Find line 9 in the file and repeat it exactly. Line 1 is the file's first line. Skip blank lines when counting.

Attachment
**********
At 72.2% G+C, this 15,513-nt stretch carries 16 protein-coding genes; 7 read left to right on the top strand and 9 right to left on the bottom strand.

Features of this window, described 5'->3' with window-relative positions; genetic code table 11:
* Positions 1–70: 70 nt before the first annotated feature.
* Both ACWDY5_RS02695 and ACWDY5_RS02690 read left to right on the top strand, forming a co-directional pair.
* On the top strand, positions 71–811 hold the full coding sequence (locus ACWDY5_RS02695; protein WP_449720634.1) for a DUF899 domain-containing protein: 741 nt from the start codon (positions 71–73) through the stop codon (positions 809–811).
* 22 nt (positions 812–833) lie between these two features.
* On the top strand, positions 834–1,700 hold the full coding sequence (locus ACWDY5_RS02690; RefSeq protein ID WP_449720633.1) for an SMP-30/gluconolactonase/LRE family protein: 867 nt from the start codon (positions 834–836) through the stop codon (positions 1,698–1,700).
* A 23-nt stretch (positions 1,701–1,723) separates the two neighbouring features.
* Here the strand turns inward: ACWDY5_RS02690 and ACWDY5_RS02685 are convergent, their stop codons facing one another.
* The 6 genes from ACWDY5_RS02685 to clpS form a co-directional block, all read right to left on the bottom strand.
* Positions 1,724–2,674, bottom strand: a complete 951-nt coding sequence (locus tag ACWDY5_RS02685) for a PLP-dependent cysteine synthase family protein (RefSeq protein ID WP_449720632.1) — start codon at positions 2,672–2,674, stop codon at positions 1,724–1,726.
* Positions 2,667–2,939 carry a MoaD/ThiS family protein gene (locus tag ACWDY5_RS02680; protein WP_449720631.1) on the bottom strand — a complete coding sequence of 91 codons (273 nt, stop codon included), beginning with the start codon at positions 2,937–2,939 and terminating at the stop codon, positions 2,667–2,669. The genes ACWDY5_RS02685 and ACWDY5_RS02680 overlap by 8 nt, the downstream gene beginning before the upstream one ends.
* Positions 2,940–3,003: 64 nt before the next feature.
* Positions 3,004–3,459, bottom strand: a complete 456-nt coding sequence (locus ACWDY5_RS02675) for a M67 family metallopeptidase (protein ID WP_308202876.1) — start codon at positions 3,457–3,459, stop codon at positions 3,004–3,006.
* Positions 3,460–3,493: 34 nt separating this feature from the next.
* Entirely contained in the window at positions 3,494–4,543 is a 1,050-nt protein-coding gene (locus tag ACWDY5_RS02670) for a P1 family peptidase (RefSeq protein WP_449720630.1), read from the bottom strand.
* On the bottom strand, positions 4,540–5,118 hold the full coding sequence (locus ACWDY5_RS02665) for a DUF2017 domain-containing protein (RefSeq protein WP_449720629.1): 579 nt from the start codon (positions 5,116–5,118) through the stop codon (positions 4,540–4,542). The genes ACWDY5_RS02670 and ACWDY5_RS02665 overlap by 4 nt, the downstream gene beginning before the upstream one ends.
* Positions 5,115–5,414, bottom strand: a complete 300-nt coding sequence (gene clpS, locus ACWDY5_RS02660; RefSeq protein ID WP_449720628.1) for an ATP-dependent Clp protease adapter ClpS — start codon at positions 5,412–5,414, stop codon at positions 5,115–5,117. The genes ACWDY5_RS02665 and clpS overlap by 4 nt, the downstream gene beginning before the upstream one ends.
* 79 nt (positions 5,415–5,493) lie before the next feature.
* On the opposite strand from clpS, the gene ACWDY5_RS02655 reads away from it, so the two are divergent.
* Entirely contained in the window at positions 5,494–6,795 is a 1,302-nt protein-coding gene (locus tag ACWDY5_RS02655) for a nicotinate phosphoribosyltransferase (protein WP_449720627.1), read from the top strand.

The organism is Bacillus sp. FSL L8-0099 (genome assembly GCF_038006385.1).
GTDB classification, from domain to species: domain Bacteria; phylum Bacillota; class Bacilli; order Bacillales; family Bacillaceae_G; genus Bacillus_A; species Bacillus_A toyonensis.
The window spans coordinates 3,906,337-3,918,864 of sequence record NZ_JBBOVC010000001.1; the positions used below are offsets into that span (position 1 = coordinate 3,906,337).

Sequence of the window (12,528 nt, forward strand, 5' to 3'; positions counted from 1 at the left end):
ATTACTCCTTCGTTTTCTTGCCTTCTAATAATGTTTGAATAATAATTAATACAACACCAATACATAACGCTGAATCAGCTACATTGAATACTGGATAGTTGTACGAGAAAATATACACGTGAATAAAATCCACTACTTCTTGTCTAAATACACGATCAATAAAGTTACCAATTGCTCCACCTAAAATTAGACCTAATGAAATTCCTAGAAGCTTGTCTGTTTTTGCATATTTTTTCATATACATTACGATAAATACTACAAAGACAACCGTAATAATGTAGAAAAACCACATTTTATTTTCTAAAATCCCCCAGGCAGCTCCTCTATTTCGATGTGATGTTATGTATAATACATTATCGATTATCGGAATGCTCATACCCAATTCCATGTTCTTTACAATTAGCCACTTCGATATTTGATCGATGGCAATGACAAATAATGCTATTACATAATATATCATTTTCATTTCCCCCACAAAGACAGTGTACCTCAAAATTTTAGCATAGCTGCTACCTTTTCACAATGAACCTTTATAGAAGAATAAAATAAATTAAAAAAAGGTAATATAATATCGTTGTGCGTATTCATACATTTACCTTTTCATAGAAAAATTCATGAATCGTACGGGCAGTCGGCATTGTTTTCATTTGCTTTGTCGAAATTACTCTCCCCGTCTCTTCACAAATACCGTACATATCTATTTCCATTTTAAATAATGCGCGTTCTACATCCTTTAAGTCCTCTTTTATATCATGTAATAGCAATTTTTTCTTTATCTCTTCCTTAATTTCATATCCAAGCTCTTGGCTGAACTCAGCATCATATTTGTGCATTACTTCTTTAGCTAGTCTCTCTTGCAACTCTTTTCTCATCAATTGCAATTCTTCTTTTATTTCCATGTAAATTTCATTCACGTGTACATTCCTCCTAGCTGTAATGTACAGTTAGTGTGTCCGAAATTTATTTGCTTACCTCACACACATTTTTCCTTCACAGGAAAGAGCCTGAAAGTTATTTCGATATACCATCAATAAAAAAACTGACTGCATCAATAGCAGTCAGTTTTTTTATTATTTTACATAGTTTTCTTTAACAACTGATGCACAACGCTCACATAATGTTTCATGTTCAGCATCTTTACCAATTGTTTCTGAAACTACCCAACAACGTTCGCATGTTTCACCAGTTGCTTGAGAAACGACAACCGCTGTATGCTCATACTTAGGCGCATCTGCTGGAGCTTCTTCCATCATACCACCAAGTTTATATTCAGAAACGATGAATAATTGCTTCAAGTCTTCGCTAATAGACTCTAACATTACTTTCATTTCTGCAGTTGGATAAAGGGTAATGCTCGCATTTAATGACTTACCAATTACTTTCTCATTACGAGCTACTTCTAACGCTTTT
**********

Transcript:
* Here the strand turns inward: ACWDY5_RS02690 and ACWDY5_RS02685 are convergent, their stop codons facing one another.